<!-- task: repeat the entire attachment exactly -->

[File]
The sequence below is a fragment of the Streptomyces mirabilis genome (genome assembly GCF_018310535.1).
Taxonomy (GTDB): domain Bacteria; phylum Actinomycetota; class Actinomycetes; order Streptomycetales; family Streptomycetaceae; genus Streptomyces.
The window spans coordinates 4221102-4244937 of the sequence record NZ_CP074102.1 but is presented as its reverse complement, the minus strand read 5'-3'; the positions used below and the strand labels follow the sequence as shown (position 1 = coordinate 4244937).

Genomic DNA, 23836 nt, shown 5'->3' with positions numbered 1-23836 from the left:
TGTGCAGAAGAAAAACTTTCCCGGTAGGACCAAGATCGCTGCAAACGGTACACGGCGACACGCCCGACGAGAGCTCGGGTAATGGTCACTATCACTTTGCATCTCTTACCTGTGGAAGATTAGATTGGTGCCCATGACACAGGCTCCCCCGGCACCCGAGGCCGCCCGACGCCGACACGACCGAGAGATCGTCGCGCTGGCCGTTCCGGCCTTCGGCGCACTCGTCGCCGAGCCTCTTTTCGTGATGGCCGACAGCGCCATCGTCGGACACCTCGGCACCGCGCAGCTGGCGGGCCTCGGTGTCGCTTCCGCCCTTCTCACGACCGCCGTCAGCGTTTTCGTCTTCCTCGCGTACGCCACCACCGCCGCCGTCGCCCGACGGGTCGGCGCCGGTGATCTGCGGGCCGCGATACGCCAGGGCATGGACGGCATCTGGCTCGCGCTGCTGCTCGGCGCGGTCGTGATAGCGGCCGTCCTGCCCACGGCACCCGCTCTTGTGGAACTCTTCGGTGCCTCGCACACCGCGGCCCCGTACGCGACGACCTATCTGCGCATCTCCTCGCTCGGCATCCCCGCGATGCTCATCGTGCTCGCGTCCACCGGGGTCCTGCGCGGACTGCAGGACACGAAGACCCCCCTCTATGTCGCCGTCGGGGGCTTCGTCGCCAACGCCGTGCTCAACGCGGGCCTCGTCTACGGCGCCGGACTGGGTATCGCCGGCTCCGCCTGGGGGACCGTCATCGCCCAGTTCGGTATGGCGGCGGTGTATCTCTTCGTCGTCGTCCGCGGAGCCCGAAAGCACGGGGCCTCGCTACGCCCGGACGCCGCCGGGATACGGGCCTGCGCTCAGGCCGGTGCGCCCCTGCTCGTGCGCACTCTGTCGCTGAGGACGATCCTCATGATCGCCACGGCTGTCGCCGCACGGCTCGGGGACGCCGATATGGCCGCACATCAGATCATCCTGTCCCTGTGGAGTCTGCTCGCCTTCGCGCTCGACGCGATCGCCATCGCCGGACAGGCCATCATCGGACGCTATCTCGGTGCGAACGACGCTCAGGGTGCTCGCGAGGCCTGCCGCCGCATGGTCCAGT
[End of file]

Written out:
The sequence below is a fragment of the Streptomyces mirabilis genome (genome assembly GCF_018310535.1).
Taxonomy (GTDB): domain Bacteria; phylum Actinomycetota; class Actinomycetes; order Streptomycetales; family Streptomycetaceae; genus Streptomyces.
The window spans coordinates 4221102-4244937 of the sequence record NZ_CP074102.1 but is presented as its reverse complement, the minus strand read 5'-3'; the positions used below and the strand labels follow the sequence as shown (position 1 = coordinate 4244937).

Genomic DNA, 23836 nt, shown 5'->3' with positions numbered 1-23836 from the left:
TGTGCAGAAGAAAAACTTTCCCGGTAGGACCAAGATCGCTGCAAACGGTACACGGCGACACGCCCGACGAGAGCTCGGGTAATGGTCACTATCACTTTGCATCTCTTACCTGTGGAAGATTAGATTGGTGCCCATGACACAGGCTCCCCCGGCACCCGAGGCCGCCCGACGCCGACACGACCGAGAGATCGTCGCGCTGGCCGTTCCGGCCTTCGGCGCACTCGTCGCCGAGCCTCTTTTCGTGATGGCCGACAGCGCCATCGTCGGACACCTCGGCACCGCGCAGCTGGCGGGCCTCGGTGTCGCTTCCGCCCTTCTCACGACCGCCGTCAGCGTTTTCGTCTTCCTCGCGTACGCCACCACCGCCGCCGTCGCCCGACGGGTCGGCGCCGGTGATCTGCGGGCCGCGATACGCCAGGGCATGGACGGCATCTGGCTCGCGCTGCTGCTCGGCGCGGTCGTGATAGCGGCCGTCCTGCCCACGGCACCCGCTCTTGTGGAACTCTTCGGTGCCTCGCACACCGCGGCCCCGTACGCGACGACCTATCTGCGCATCTCCTCGCTCGGCATCCCCGCGATGCTCATCGTGCTCGCGTCCACCGGGGTCCTGCGCGGACTGCAGGACACGAAGACCCCCCTCTATGTCGCCGTCGGGGGCTTCGTCGCCAACGCCGTGCTCAACGCGGGCCTCGTCTACGGCGCCGGACTGGGTATCGCCGGCTCCGCCTGGGGGACCGTCATCGCCCAGTTCGGTATGGCGGCGGTGTATCTCTTCGTCGTCGTCCGCGGAGCCCGAAAGCACGGGGCCTCGCTACGCCCGGACGCCGCCGGGATACGGGCCTGCGCTCAGGCCGGTGCGCCCCTGCTCGTGCGCACTCTGTCGCTGAGGACGATCCTCATGATCGCCACGGCTGTCGCCGCACGGCTCGGGGACGCCGATATGGCCGCACATCAGATCATCCTGTCCCTGTGGAGTCTGCTCGCCTTCGCGCTCGACGCGATCGCCATCGCCGGACAGGCCATCATCGGACGCTATCTCGGTGCGAACGACGCTCAGGGTGCTCGCGAGGCCTGCCGCCGCATGGTCCAGT